GHOST IN THE SHELL Producer Pitifully Tries to Defend Scarlett Johansson's Casting

By now, you're probably familiar with the controversy surrounding Paramount and DreamWorks' live-action adaptation of Ghost in the Shell, which experienced a huge backlash and accusations of whitewashing the cast after the first photo hit the internet of Scarlett Johansson in the lead role. The continued practice of casting white actors in roles that are meant for Asian actors is bad enough, but there was also a report that the studio conducted CGI tests to see if they could make white actors appear more Asian on screen. Yikes.

Through all of this, the filmmakers remained quiet. But this week, one of the movie's producers, Steven Paul, spoke with Buzzfeed and somehow managed to brush past the issue while claiming fans are going to love the movie:

“I think everybody is going to end up being really happy with it,” he said. “They’re going to be very, very happy with it when they see what we’ve actually done with it, and I don’t think anybody’s going to be disappointed.”
“I don’t think it was just a Japanese story. Ghost in the Shell was a very international story, and it wasn’t just focused on Japanese; it was supposed to be an entire world,” he said. “That’s why I say the international approach is, I think, the right approach to it.”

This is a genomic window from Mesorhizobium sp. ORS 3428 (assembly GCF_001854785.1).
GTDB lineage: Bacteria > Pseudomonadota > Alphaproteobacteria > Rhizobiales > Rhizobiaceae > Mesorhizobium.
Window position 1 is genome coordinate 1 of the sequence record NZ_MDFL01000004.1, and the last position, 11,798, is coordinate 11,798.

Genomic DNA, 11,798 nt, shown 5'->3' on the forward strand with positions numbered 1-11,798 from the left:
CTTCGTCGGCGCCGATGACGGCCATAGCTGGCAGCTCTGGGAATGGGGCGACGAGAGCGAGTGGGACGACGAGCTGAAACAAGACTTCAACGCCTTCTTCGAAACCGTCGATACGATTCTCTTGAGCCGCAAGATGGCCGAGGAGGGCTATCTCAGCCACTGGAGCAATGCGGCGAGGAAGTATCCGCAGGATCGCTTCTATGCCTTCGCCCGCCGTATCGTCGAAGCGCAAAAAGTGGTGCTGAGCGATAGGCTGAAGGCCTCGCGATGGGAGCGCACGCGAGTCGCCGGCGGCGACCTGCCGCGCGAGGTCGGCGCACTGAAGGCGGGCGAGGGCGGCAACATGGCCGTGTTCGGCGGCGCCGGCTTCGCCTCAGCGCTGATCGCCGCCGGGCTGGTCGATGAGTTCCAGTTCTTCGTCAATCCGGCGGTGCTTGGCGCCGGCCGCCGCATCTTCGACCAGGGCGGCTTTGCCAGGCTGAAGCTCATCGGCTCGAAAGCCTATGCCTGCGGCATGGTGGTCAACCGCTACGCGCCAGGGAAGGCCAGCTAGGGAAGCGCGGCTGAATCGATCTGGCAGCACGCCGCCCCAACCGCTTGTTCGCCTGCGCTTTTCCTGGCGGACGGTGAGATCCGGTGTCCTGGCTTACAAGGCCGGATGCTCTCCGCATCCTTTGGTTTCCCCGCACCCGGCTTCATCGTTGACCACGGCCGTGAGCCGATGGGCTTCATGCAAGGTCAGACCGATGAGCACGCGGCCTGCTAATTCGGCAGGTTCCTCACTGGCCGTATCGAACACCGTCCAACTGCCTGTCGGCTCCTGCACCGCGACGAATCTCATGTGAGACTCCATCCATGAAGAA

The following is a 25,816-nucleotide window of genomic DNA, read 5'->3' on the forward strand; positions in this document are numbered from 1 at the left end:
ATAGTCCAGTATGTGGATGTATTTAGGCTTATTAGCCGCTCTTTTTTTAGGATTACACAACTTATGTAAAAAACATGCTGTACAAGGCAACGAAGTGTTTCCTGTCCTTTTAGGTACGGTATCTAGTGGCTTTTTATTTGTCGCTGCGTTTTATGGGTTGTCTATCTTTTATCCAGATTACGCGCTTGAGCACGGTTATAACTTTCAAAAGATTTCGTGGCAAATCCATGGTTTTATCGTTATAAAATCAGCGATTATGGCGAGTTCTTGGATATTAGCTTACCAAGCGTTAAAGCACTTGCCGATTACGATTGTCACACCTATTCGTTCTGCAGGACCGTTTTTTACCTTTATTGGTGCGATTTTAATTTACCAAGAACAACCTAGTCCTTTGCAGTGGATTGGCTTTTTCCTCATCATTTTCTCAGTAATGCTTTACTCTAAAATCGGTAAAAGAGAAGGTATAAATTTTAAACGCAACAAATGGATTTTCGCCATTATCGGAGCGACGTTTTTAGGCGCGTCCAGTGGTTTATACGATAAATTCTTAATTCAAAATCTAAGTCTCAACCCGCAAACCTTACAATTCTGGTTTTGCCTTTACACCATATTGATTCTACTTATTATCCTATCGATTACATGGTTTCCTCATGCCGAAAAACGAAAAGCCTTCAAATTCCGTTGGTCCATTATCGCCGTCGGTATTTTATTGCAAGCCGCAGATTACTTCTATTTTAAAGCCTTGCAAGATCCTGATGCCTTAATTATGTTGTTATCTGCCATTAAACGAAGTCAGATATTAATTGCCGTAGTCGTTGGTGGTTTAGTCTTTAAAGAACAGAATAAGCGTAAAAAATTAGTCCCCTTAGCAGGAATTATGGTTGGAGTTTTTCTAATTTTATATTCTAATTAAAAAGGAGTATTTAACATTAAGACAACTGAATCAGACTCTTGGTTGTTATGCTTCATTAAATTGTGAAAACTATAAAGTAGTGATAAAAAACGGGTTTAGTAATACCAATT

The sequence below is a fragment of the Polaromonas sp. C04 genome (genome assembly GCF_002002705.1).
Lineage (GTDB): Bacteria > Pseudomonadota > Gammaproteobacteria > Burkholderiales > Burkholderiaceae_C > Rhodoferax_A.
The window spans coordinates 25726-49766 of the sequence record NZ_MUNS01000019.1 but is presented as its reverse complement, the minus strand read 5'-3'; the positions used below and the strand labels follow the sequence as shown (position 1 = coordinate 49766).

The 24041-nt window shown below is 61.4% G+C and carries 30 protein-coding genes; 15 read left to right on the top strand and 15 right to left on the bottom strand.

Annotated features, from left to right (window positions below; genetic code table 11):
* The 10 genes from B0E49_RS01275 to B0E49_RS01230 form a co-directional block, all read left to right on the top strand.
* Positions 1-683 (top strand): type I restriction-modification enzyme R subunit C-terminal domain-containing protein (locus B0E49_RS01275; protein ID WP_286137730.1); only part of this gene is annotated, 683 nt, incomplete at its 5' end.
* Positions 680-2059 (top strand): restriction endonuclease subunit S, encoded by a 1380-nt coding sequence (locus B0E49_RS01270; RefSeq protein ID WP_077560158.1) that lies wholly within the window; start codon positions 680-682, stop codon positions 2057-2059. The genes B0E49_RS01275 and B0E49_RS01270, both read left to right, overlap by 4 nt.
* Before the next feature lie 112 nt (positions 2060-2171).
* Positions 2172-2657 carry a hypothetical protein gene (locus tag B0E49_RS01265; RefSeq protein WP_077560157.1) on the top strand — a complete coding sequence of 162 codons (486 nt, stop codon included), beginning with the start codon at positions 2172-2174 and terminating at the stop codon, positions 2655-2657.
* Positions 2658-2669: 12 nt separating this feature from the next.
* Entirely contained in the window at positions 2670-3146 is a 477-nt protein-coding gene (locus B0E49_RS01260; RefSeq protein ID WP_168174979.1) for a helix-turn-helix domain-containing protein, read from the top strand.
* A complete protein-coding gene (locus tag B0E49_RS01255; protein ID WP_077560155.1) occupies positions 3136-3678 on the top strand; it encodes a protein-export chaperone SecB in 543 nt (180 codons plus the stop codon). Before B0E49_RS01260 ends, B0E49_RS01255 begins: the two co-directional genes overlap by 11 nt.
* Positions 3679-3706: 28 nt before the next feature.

“There [are] all sorts of people and nationalities in the world in Ghost in the Shell. We’re utilizing people from all over the world. … There’s Japanese in it. There’s Chinese in it. There’s English in it. There’s Americans in it.”

So...that completely misses the point. The main controversy is about how ScarJo is playing the lead character when that role would ideally be played by an Asian actor, but instead of manning up and saying, "Look, the reality of the industry right now is that our film will make a lot more money with a white star in the lead role than it would putting an Asian actor in that part, and instead of helping to change the paradigm, we've made a decision for purely financial reasons and chosen to contribute to the problem," he just didn't address it at all.

It's unclear what Buzzfeed's exact questions were in this interview, so there's a chance they let Paul get away with this response without pressing the issue. I wonder if anyone from the movie will come forward and give a legitimate reason for their decision. I suspect someone will ask the direct question during the film's press junket in such a way where they won't be able to weasel out of an answer.

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